If all that Boeing Co. (NYSE: BA) had to do was build and sell airplanes, 2012 would go down as the biggest success ever. The company is expected to have delivered 585 aircraft last year, the most in its history. Boeing also took orders for 1,121 new planes, the second-most ever.
But problems with its new 787 Dreamliner, continuing issues with its aging 737 single-aisle planes and labor troubles have plagued the company. Boeing seems to succeed in spite of its management.
The 787 Dreamliner has had issues with delamination of the plane’s carbon-fiber fuselage, and more recently, generator problems that have grounded planes. As the chief of Qatar Airways said after a second 787 was grounded, “We are not buying airplanes from them to put in a museum.”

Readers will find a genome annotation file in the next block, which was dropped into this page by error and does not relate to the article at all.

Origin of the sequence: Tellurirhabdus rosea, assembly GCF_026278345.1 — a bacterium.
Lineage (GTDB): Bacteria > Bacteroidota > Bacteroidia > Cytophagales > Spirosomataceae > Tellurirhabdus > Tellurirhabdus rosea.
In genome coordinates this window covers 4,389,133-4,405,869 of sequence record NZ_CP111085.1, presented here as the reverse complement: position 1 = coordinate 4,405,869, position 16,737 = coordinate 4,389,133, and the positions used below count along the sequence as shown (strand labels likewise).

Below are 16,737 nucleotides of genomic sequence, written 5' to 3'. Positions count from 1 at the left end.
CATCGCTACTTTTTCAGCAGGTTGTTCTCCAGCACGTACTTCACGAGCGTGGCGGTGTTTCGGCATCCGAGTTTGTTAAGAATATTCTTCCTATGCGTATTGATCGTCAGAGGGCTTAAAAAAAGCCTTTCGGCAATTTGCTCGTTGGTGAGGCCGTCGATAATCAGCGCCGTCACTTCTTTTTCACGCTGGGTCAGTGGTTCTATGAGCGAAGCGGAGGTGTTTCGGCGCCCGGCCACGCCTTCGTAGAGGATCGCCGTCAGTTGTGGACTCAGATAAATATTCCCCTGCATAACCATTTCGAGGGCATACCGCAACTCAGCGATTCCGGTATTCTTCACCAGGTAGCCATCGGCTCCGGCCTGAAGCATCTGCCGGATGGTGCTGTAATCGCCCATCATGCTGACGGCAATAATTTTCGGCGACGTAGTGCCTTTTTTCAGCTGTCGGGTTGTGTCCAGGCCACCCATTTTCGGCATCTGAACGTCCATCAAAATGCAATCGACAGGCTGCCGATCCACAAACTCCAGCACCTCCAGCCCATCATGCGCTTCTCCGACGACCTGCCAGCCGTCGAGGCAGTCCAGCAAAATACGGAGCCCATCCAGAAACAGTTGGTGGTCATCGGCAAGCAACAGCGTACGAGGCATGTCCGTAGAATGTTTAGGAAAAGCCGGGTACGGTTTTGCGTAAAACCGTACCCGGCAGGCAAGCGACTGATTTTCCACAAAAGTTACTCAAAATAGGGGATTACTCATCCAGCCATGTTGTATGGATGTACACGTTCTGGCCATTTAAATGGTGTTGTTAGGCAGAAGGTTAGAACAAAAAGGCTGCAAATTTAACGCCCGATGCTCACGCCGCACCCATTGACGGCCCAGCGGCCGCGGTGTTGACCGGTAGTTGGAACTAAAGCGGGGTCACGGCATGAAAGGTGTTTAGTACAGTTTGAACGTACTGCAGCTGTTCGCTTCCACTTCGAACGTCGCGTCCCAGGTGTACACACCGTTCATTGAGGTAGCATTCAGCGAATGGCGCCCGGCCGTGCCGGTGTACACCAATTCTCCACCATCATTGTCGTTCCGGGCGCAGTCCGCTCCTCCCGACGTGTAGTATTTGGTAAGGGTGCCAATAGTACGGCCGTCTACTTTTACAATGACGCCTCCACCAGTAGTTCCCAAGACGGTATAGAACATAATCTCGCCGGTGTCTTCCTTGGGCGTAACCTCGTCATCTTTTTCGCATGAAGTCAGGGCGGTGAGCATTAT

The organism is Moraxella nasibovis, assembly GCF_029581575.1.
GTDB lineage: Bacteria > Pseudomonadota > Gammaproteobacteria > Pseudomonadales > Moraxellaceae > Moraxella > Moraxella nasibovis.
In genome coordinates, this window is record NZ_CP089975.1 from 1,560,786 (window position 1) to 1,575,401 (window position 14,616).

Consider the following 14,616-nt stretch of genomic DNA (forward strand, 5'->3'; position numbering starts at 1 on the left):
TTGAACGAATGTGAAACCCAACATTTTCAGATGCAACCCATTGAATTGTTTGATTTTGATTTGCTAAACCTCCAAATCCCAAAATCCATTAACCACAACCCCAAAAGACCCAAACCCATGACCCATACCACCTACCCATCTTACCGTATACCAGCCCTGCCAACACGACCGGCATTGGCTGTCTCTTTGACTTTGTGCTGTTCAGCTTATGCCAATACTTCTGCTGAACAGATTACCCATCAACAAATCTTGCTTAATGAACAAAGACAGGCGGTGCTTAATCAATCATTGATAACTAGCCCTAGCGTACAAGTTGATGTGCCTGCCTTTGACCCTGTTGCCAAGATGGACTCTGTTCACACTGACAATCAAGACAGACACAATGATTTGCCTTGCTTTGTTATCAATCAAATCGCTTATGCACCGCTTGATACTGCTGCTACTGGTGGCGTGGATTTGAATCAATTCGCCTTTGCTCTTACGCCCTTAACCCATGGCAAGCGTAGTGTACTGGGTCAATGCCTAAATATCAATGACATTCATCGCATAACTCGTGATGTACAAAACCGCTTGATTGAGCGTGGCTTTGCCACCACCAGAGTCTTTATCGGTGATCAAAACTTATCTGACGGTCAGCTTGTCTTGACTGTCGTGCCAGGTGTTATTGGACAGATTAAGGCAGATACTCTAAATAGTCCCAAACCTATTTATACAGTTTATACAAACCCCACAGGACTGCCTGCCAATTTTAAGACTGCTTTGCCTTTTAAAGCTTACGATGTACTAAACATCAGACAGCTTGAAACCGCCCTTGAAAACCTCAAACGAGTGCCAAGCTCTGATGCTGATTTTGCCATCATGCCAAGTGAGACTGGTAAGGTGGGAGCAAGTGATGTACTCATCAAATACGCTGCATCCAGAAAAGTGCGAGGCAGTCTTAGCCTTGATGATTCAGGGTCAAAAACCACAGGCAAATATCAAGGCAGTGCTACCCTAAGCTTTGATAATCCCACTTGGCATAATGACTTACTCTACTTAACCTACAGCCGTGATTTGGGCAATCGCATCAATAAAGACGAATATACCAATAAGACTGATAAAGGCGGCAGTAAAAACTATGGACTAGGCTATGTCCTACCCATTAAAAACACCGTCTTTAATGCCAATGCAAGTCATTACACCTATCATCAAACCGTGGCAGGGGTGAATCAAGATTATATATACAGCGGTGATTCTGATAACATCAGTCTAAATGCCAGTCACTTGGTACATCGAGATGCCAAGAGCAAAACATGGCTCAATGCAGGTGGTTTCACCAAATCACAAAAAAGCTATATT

More than 100 older 737s owned by Southwest Airlines Co. (NYSE: LUV) are the subject of a new order from the FAA today that will force Boeing to inspect and repair previously repaired areas:
We are issuing this [airworthiness directive] to detect and correct fatigue cracking of the fuselage skin, which could cause the fuselage skin to fracture and fail, and result in rapid decompression of the airplane.
Management also needs to avoid a threatened strike from the company’s engineers and technicians, and it has to make decisions on which new planes will position the company best against rival Airbus. Sadly, Boeing’s management is usually not up to any very demanding task.
Shares of Boeing are up about 0.9% in the premarket this morning, at $76.07 in a 52-week range of $66.82 to $77.83.